There are many talented mobile journalists (Mojos) around the world who have found the right formula to tell compelling visual stories that capture the interest of large audiences.
Yusuf Omar is one of them. As one of the world’s leading Mojos, Omar has worked for CNN as a senior social media reporter and is the co-founder of Hashtag Our Stories, a global network of mobile storytellers creating videos about people changing their worlds.
Omar understands the fast-paced world of mobile reporting, and what whipping out a smartphone to capture real-time content is like.
Those who are familiar with the term ‘mojo’ understand the association it has with mobile journalism – the practice of using mobile phones to capture and record content for news stories and more.
However, over the past decade, mobile media collection has been adopted by businesses outside the media industry, because in short, every industry needs to tell a story – and most industries are evolving to operate like modern media houses.
Mobile media collection has been adopted by businesses outside the media industry, because every industry needs to tell a story
According to Omar, mobile journalism, no matter the user, community or mobile device, “can range from the curation of user-generated content on broadcast stations to a seven-year-old child amplifying her voice on a mobile phone”.
Over the years, Omar had made mobile storytelling his main focus. When asked why he chose to go this route, he reveals that “Mojo is relevant because the mobile is the democratised device; a voice that most people have in their pockets. I think we’re in the ‘now’. And the ‘now’ is people with mobile phones, documenting the world.”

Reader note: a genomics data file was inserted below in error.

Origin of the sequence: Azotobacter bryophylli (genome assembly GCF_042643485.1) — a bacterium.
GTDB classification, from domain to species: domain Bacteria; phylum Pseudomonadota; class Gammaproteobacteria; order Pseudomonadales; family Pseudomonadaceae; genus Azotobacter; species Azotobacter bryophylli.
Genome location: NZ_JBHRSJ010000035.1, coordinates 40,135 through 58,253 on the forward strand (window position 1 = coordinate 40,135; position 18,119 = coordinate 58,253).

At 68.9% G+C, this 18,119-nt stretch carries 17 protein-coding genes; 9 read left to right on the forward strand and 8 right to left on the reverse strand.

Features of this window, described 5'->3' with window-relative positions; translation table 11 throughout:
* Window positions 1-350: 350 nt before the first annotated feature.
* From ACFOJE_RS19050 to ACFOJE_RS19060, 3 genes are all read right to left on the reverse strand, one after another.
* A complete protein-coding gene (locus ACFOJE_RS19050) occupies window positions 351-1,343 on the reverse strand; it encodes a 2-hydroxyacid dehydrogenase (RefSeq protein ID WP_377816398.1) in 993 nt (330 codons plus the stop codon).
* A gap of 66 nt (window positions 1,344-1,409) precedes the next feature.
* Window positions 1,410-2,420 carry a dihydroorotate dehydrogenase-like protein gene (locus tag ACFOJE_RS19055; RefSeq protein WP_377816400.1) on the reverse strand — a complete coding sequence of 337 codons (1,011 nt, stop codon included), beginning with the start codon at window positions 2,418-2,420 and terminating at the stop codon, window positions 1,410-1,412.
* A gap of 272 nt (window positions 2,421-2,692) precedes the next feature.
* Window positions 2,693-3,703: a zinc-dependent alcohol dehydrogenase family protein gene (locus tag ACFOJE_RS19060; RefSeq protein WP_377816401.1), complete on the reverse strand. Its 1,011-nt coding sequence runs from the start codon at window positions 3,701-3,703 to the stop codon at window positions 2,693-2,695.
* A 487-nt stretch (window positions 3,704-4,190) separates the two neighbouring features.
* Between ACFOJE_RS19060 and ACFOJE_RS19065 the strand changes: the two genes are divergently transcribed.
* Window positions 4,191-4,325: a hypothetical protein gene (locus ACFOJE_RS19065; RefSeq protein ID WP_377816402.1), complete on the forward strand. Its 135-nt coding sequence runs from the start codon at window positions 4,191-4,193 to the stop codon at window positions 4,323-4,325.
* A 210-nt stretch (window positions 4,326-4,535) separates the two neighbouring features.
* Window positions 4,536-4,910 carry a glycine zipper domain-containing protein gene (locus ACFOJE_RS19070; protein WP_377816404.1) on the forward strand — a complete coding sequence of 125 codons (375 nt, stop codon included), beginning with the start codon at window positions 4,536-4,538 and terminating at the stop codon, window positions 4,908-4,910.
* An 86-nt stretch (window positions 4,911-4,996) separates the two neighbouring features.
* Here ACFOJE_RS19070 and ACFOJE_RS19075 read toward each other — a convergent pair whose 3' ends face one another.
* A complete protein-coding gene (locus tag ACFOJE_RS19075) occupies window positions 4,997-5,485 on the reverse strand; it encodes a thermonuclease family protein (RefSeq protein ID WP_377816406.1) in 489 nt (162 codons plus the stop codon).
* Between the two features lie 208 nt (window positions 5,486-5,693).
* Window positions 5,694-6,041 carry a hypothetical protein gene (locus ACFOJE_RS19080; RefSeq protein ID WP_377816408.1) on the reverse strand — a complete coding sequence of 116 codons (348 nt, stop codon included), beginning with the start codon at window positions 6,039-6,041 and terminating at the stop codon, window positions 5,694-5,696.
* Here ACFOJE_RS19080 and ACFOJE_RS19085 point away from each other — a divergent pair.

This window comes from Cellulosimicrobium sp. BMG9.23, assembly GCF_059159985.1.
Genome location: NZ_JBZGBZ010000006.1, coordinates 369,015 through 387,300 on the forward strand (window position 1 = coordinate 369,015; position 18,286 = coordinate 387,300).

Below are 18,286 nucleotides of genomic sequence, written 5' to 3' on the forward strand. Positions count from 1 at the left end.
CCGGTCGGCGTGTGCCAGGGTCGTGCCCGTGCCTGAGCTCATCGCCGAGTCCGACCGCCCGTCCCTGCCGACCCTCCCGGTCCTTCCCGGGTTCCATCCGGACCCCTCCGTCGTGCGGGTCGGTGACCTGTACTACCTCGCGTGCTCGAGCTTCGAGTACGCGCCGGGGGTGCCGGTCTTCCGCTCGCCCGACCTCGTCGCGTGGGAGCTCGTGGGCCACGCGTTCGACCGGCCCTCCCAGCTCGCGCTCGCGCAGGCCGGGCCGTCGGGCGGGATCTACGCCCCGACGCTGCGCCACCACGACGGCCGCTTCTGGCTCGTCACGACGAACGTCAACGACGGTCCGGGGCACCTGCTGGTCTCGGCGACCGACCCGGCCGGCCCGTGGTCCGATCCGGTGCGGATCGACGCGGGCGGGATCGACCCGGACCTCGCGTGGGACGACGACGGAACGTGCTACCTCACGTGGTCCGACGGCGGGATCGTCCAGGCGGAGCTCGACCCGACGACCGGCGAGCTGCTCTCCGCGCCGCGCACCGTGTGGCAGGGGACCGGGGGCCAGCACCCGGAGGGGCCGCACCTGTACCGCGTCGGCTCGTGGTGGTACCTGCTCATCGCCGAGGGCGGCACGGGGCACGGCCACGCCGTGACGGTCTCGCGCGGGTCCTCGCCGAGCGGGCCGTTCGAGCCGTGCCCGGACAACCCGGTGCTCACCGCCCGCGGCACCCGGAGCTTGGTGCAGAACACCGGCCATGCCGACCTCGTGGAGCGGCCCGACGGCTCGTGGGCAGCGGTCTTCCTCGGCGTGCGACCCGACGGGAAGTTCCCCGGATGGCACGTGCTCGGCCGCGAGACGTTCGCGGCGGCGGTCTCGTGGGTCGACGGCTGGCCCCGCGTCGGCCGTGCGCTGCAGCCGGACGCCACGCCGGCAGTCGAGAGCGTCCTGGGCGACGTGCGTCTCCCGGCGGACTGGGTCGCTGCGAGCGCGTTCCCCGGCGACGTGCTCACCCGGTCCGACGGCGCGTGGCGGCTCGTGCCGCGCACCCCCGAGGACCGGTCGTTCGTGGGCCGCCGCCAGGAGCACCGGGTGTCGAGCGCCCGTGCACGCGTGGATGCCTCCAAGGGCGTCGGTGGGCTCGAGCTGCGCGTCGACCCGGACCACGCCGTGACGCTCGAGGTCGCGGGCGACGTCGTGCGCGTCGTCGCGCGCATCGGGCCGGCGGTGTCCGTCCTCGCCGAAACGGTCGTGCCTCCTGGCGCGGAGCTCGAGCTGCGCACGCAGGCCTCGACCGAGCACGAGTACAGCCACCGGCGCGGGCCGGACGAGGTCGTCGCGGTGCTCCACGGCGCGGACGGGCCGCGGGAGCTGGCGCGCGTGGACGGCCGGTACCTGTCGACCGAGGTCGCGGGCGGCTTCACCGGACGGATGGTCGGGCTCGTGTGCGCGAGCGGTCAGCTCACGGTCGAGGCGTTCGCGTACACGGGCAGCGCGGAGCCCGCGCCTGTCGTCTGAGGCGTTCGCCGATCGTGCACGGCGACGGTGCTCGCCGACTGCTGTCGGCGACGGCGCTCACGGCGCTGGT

Mobile media storytelling has become second to nature, as billions of people consume content using their smartphones. Omar believes that more organisations outside of the traditional media industry should be looking at Mojo as a way of generating content.
“Mojo is relevant because the mobile is the democratised device; a voice that most people have in their pockets”
“Every job that can be automated will be automated,” Omar continues. “And the other more creative jobs are the ones that are tending to survive and thrive, and in that, storytelling will appear across every single industry. People are trying to tell stories as they sell products online and services. And the stories you tell are often to be delivered on mobile devices or wearable technology.”
While the world is adapting to mobile media storytelling, Omar is moving on to wearable technology and is currently working on various projects. He is focusing on a special project in the UK that involves fighting hate crime with the use of augmented reality, and Mojo projects in the US that unpack people’s perspectives curated by journalists.
What can we all do together to tell better mobile stories? Omar says, “Keep it real, keep it raw, keep it intimate. This is not a big device, don’t treat it like one. It’s a blank canvas. There are no rules here. Only tools.”